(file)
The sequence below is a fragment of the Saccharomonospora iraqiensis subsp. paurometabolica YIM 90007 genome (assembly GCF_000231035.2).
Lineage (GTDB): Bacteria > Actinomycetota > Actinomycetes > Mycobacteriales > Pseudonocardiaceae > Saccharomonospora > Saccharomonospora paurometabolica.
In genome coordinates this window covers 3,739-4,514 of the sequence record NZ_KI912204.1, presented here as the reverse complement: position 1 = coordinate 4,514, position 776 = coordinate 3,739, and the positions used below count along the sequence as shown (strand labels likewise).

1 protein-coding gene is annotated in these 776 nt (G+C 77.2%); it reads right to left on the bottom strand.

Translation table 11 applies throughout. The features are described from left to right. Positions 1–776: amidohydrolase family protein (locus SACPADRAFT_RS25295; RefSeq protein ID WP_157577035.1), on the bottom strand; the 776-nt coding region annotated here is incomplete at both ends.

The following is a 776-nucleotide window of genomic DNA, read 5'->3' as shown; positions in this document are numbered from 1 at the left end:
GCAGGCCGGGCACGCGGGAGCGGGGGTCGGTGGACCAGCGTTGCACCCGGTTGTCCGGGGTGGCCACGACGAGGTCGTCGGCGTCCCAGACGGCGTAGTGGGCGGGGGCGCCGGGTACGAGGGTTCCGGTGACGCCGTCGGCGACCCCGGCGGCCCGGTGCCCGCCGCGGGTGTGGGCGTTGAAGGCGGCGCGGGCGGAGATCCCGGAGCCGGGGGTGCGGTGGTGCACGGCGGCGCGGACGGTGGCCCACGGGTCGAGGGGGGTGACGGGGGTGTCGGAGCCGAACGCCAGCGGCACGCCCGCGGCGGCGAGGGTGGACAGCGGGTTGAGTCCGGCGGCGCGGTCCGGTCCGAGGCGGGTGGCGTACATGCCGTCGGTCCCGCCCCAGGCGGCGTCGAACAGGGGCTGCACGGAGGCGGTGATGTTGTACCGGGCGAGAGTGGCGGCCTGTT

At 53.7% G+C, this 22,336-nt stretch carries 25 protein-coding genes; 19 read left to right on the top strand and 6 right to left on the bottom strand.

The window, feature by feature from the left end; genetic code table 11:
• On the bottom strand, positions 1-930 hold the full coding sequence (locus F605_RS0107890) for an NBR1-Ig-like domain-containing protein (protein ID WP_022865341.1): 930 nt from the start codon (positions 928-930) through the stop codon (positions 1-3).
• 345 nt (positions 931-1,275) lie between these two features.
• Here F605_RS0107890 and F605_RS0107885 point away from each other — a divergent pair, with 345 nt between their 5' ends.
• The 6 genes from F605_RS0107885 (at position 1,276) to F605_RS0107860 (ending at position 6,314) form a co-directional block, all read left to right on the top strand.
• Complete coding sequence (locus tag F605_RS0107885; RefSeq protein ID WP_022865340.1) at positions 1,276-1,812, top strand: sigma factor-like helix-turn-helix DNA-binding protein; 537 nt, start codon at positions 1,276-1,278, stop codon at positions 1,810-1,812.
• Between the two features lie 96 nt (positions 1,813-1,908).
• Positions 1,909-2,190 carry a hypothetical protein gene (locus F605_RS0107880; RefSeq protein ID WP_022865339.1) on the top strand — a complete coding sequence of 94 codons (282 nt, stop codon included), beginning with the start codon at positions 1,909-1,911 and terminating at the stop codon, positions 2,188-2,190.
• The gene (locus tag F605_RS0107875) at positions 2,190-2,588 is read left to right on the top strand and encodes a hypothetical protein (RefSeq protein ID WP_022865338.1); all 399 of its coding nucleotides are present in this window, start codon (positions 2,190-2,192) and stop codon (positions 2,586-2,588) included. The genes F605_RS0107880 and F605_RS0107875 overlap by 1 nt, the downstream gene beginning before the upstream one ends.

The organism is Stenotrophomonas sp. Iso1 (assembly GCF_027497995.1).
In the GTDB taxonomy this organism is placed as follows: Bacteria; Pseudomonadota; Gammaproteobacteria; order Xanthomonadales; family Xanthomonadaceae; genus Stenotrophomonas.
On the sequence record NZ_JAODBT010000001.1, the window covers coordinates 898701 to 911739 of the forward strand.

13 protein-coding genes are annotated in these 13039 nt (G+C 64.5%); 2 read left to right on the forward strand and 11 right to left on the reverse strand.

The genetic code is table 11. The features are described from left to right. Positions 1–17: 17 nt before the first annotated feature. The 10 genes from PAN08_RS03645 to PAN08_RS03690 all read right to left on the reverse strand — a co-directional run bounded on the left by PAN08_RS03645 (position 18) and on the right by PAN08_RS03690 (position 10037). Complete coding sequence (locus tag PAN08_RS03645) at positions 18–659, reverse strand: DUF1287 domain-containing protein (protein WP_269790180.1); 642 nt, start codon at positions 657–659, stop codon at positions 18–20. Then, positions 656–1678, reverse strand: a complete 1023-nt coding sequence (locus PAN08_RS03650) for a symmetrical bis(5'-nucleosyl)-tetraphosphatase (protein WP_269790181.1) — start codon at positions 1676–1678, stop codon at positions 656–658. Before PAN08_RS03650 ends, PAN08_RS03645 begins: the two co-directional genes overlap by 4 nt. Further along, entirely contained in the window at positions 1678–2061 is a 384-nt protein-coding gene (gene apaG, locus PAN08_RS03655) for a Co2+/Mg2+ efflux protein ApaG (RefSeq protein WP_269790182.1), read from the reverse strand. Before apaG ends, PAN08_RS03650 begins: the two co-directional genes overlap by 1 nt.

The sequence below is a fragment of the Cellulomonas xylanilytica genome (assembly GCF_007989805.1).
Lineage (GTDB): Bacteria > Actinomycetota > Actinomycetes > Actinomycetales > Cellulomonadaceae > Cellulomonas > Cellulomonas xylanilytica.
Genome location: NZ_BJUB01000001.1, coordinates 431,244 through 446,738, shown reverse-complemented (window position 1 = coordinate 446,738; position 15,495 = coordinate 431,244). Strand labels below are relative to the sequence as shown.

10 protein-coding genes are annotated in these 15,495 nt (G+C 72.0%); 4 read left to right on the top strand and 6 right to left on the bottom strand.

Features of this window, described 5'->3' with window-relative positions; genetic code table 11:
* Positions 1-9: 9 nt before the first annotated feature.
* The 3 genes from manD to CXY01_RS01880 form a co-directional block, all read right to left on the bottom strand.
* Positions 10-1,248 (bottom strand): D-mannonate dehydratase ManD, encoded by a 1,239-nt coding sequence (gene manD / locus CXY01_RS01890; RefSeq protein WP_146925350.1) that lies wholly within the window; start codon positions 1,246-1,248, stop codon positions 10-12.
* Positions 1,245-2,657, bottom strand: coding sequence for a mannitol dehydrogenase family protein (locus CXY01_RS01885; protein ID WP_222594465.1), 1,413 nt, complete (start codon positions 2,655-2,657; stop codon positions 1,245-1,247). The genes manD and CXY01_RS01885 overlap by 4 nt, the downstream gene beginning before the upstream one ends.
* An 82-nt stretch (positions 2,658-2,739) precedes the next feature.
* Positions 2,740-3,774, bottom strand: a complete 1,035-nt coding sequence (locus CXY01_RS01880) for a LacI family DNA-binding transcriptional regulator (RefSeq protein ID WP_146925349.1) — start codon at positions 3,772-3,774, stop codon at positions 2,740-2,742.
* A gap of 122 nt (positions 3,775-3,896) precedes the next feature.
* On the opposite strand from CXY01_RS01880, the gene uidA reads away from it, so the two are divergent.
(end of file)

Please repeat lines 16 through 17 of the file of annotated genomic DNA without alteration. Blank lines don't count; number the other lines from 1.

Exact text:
• Positions 1,909-2,190 carry a hypothetical protein gene (locus F605_RS0107880; RefSeq protein ID WP_022865339.1) on the top strand — a complete coding sequence of 94 codons (282 nt, stop codon included), beginning with the start codon at positions 1,909-1,911 and terminating at the stop codon, positions 2,188-2,190.
• The gene (locus tag F605_RS0107875) at positions 2,190-2,588 is read left to right on the top strand and encodes a hypothetical protein (RefSeq protein ID WP_022865338.1); all 399 of its coding nucleotides are present in this window, start codon (positions 2,190-2,192) and stop codon (positions 2,586-2,588) included. The genes F605_RS0107880 and F605_RS0107875 overlap by 1 nt, the downstream gene beginning before the upstream one ends.